In 'Open,' Agassi dictates his life


Andre Agassi was perhaps Las Vegas' favorite son before he wrote "Open: An Autobiography." What will his fate be now?

The acclaimed book hit shelves Monday, along with its revelations: He did meth in 1997; he hates tennis, and lost on purpose at times; he wasn't into first wife Brooke Shields; his dad was incredibly hard on him as a kid.

He tells me the meth story has not hurt his charitable foundation or his Vegas school.

As for some particulars relating to doing meth:

"I did try the smoking it once, but it wasn't my cup of tea," he says. "It was powder form."

In the book, he refers to his meth connection as "Slim," an employee at the time. Who's Slim? He won't say.

"I haven't seen him since then. I don't even know if he's alive."

I told him, "That's good. You don't need that person in your life anymore."

"Well, I hope he's good," Agassi, 39, says. "It's really horrifying and terrifying to see what that drug can do."

I told him of speculation around Vegas that Agassi is busting out confessions so ex-friend and business partner Perry Rogers can't beat him to it. Agassi shakes that off.

"There's not a chance in the world I would let anybody dictate how I would choose to communicate my life, and how I choose to express it. The truth is, he wouldn't or couldn't talk about this."

Shields won't be surprised by Agassi's writing of then-marital unhappiness because she was "part of this process" (the book) and has read it.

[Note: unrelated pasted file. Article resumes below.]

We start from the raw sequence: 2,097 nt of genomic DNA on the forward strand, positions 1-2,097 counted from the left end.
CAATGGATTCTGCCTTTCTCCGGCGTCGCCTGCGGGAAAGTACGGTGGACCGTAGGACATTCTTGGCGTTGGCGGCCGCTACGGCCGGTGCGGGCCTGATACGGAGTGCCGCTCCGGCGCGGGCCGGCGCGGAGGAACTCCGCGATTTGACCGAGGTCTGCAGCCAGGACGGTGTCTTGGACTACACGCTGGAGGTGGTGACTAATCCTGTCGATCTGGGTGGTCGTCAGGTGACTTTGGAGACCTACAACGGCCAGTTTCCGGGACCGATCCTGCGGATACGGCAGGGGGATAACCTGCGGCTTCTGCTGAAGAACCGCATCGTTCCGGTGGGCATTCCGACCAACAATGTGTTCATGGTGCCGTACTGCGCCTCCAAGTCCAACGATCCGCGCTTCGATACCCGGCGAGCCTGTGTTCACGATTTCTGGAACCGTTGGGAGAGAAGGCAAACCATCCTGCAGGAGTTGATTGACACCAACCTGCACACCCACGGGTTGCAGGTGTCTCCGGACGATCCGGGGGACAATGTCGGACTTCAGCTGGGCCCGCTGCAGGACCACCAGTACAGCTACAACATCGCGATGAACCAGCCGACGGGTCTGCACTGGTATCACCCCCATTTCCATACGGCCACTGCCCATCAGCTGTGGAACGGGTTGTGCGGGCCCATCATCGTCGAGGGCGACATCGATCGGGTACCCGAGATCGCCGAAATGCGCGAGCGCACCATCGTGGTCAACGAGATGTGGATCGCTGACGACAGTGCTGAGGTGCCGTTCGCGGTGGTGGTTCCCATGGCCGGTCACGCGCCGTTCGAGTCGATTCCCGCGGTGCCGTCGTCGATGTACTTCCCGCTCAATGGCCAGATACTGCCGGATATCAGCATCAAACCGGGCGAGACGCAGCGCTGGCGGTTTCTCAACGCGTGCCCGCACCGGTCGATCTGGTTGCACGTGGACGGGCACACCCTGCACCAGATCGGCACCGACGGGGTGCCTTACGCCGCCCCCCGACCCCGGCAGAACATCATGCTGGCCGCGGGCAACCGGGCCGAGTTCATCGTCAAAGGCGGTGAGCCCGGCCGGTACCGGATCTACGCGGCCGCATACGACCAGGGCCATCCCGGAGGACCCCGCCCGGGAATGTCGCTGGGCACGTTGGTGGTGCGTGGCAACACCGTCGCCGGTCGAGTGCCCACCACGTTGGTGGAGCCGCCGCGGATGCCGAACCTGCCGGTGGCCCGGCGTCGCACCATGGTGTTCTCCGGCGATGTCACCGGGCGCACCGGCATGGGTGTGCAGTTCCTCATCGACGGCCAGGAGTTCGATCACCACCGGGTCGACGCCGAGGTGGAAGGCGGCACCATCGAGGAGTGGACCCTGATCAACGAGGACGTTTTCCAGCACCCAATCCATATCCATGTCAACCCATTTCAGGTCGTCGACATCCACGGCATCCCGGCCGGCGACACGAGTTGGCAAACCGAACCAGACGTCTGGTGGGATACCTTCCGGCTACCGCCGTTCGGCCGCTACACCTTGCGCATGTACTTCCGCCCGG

"Our recollections -- a lot of them are the same, but our interpretations vary. We all bring our own perspectives to the table."

How about wife Steffi Graf?

"Steffi's pretty proud. She knows the stories of my life. She's waited anxiously as I figured out what the story of my life was."

I said: "She's so private, though."

Agassi: "She is."

Me: "This is all so public."

Agassi: "Yeah, I went to great pains so I could make sure I could accommodate who she is, but she also goes to great pains to allow for who I am. ... She's an amazing person."

He "dabbled" in therapy, "attempting to make sense."

"But you just can't do it. It's not logical in the life you live out there on tour, to open yourself in a way where you admit these weaknesses. It's dog-eat-dog out there. You eat what you kill. It's very conflicting to try to understand yourself in that world. That's why I did the book now. I've had time to look back and make sense of it."

He and his dad are affectionate now, but his dad won't read "Open."

"He's told me he's not gonna read the book because 'Why the hell do I need to read your book? Because I was there.'

"He said, 'If I could do all this stuff over again, I'd do the same thing except not tennis. It'd be golf or baseball. ... You're playing guys that are 6-7. What do you want me to do? Shove a pole up your butt?' "

Agassi says that and laughs, and says his dad was coming from a place of love.

"My dad was always great about adjusting if he knew there was pain. He didn't always know there was pain. And I was a kid that didn't communicate it. I internalized everything.

"My mom struggles reading it because she didn't know so much of what I was feeling. These moments, you internalize as a child, you don't know where to put it. So you just turn it inward."

Read more of our interview on my blog.

E-mail delfman@reviewjournal.com. The blog is at reviewjournal.com/elfman.